But that’s not the world we live in.

We live in world where when real fascists rise up—I mean, real live flag-carrying, “Blood and Soil,” “Get out of my country, we are the master race,” NAZI/KKKers—and I think it’s fair that people defending the ideas of equality for all are allowed to, and be expected to, come to a counter-protest prepared to defend themselves.

We live in a world where “Blood and Soil” in the form it was used is not the free speech of ideological sharing. In our world, “Blood and Soil” chanted as it was is a direct threat. Last I saw no one was arresting a KKK folks for saying anything, anyway, so this isn’t about free speech. In this situation, “Jews Will Not Replace Us,” was not about free speech. In this situation, this kind of behavior is about intimidation, and that is what the reaction is about. The open display of the expectation of the use of force is group bullying at its worst. The alternative for the true protester here (not that the opposite side in this conversation were not counter-protesters, they were protesters against the ralliers) is to suffer the fate of Martin Luther King’s people, to take your beating as a defenseless person, or allow yourself to be run over by a car. That kind of response takes an amazing amount of fortitude and courage that should be honored and admired when it exists, but never required in order to prove one’s fundamental position is correct.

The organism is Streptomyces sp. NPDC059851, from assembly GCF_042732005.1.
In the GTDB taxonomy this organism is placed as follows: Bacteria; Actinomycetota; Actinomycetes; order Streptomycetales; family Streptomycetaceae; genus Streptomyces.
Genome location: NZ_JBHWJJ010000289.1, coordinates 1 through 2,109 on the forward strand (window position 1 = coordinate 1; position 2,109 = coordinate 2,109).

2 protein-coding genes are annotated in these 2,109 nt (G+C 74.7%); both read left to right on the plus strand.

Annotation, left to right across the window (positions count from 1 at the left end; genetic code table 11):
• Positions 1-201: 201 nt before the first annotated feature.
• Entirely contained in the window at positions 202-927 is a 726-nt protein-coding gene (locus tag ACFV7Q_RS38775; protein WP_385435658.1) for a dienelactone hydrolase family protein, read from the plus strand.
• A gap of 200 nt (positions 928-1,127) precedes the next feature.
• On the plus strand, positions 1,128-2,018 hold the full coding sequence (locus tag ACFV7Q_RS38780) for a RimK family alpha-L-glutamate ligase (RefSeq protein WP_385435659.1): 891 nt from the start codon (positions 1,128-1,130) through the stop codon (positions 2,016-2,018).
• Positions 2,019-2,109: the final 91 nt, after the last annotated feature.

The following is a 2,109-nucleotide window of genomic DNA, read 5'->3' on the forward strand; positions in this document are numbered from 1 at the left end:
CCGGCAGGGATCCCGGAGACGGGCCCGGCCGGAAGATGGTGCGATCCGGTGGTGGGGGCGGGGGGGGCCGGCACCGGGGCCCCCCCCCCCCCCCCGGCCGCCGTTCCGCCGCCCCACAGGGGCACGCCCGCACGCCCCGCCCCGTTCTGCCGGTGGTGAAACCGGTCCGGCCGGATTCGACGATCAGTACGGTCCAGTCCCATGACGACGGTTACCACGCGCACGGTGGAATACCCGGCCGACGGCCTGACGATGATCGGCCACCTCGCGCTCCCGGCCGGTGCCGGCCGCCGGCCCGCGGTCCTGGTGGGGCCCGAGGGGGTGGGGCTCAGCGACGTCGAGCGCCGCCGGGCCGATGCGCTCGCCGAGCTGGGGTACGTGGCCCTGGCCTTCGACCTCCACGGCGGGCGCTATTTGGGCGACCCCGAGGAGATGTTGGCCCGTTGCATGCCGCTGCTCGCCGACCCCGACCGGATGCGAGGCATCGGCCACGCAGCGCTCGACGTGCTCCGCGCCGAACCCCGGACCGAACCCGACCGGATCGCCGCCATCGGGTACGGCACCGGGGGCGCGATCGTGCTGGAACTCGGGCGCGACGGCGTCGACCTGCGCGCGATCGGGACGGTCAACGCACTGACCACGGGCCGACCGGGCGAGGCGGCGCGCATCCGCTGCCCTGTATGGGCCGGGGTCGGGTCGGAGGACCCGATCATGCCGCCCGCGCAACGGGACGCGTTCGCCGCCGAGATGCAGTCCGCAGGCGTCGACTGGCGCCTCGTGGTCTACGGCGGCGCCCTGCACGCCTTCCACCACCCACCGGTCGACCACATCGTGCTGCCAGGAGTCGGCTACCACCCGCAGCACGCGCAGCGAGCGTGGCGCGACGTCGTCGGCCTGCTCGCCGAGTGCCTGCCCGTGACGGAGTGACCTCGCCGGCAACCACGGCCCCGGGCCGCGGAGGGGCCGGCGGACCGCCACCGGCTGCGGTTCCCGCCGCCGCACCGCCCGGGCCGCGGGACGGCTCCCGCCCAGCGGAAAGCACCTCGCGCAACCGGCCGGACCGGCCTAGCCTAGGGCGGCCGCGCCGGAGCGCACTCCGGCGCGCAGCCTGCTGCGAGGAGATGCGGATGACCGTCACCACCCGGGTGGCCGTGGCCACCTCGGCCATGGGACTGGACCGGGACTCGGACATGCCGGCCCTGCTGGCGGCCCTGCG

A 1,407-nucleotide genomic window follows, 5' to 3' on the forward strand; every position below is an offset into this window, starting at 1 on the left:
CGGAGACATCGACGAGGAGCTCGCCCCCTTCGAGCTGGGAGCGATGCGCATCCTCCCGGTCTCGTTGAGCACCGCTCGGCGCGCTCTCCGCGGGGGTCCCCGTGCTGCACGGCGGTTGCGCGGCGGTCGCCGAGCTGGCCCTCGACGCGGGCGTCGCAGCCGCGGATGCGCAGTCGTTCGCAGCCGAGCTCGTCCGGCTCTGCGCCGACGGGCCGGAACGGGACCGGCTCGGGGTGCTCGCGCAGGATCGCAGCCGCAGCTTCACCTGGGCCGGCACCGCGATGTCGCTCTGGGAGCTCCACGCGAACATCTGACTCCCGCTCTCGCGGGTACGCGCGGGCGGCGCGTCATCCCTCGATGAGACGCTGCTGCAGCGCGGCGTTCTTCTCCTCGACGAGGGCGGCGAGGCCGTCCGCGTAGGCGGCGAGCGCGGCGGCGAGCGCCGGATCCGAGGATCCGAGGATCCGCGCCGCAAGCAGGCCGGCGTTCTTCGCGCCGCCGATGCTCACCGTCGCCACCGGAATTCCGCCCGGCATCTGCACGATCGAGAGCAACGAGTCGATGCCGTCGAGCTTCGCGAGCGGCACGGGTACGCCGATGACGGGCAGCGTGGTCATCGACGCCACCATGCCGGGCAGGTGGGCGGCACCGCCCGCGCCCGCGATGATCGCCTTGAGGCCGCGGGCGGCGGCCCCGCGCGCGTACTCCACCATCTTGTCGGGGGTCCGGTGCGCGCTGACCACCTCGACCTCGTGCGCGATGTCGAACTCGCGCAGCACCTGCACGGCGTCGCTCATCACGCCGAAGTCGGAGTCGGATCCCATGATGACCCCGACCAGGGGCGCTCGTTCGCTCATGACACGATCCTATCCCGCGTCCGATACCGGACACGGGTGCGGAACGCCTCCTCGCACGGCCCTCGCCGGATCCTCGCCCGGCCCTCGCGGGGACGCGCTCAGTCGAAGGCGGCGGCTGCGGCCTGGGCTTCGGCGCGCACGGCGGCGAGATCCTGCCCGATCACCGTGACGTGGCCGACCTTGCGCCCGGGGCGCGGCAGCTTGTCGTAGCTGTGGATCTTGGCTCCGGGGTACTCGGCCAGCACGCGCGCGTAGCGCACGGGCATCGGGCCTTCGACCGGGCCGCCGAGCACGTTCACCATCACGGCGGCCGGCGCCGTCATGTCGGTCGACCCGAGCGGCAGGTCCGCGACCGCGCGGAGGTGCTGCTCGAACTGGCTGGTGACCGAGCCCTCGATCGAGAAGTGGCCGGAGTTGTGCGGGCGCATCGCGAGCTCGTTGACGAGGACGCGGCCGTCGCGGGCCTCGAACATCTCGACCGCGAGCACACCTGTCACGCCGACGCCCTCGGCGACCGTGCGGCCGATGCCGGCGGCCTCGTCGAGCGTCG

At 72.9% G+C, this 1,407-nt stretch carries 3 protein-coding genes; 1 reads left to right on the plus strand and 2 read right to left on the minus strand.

So, of course whenever Nazis demonstrate there will be people on the counter-protest side who are ready for violence. Violence is not preferred. It is not acceptable as a first reaction. But violence will always be on the table as a tool against this kind of overt display of intimidation. This game started decades ago, after all. Therefore, violence should always be expected from these confrontations. It was almost guaranteed to happen, and in my opinion it was guaranteed to happen somewhere from the minute Donald Trump won the election. The only question was where.

Given this guarantee, trying to figure out who threw the first punch is missing the forest for the trees. It doesn’t matter. In this situation, in this fight, the first punches were thrown a lot of years ago, so trying to decide who is at fault based on the existence of violence is a false shell game.